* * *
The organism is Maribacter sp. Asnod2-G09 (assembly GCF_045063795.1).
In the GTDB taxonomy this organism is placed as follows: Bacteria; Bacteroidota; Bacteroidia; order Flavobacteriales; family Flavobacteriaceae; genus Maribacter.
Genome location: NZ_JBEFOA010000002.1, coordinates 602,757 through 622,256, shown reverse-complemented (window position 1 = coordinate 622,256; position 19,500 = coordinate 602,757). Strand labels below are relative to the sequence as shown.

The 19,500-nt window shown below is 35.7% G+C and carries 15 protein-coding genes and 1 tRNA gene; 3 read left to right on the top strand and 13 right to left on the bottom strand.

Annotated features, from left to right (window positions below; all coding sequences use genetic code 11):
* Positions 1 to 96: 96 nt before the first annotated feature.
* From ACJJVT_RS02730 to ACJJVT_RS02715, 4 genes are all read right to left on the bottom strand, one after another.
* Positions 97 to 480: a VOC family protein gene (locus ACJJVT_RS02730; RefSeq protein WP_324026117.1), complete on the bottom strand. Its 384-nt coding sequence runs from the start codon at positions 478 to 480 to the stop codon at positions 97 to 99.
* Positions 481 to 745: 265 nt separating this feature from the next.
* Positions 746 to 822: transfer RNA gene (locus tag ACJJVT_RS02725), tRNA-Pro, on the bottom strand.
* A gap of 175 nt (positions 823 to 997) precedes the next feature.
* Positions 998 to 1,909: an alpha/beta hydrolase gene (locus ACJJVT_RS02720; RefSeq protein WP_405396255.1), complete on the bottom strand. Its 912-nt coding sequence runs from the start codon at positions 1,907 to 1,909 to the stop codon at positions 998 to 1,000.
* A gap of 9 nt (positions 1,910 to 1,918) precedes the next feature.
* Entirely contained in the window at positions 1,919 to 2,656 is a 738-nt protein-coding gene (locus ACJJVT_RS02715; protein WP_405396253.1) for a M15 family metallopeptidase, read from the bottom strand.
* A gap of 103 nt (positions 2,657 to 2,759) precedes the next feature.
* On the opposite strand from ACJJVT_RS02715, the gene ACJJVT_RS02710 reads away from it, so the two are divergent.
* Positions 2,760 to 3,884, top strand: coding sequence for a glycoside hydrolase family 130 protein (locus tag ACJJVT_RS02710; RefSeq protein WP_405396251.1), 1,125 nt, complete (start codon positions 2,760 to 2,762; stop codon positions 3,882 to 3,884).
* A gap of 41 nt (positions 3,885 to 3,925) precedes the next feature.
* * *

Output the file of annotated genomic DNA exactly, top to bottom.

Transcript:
The organism is Maribacter sp. Asnod2-G09 (assembly GCF_045063795.1).
In the GTDB taxonomy this organism is placed as follows: Bacteria; Bacteroidota; Bacteroidia; order Flavobacteriales; family Flavobacteriaceae; genus Maribacter.
Genome location: NZ_JBEFOA010000002.1, coordinates 602,757 through 622,256, shown reverse-complemented (window position 1 = coordinate 622,256; position 19,500 = coordinate 602,757). Strand labels below are relative to the sequence as shown.

The 19,500-nt window shown below is 35.7% G+C and carries 15 protein-coding genes and 1 tRNA gene; 3 read left to right on the top strand and 13 right to left on the bottom strand.

Annotated features, from left to right (window positions below; all coding sequences use genetic code 11):
* Positions 1 to 96: 96 nt before the first annotated feature.
* From ACJJVT_RS02730 to ACJJVT_RS02715, 4 genes are all read right to left on the bottom strand, one after another.
* Positions 97 to 480: a VOC family protein gene (locus ACJJVT_RS02730; RefSeq protein WP_324026117.1), complete on the bottom strand. Its 384-nt coding sequence runs from the start codon at positions 478 to 480 to the stop codon at positions 97 to 99.
* Positions 481 to 745: 265 nt separating this feature from the next.
* Positions 746 to 822: transfer RNA gene (locus tag ACJJVT_RS02725), tRNA-Pro, on the bottom strand.
* A gap of 175 nt (positions 823 to 997) precedes the next feature.
* Positions 998 to 1,909: an alpha/beta hydrolase gene (locus ACJJVT_RS02720; RefSeq protein WP_405396255.1), complete on the bottom strand. Its 912-nt coding sequence runs from the start codon at positions 1,907 to 1,909 to the stop codon at positions 998 to 1,000.
* A gap of 9 nt (positions 1,910 to 1,918) precedes the next feature.
* Entirely contained in the window at positions 1,919 to 2,656 is a 738-nt protein-coding gene (locus ACJJVT_RS02715; protein WP_405396253.1) for a M15 family metallopeptidase, read from the bottom strand.
* A gap of 103 nt (positions 2,657 to 2,759) precedes the next feature.
* On the opposite strand from ACJJVT_RS02715, the gene ACJJVT_RS02710 reads away from it, so the two are divergent.
* Positions 2,760 to 3,884, top strand: coding sequence for a glycoside hydrolase family 130 protein (locus tag ACJJVT_RS02710; RefSeq protein WP_405396251.1), 1,125 nt, complete (start codon positions 2,760 to 2,762; stop codon positions 3,882 to 3,884).
* A gap of 41 nt (positions 3,885 to 3,925) precedes the next feature.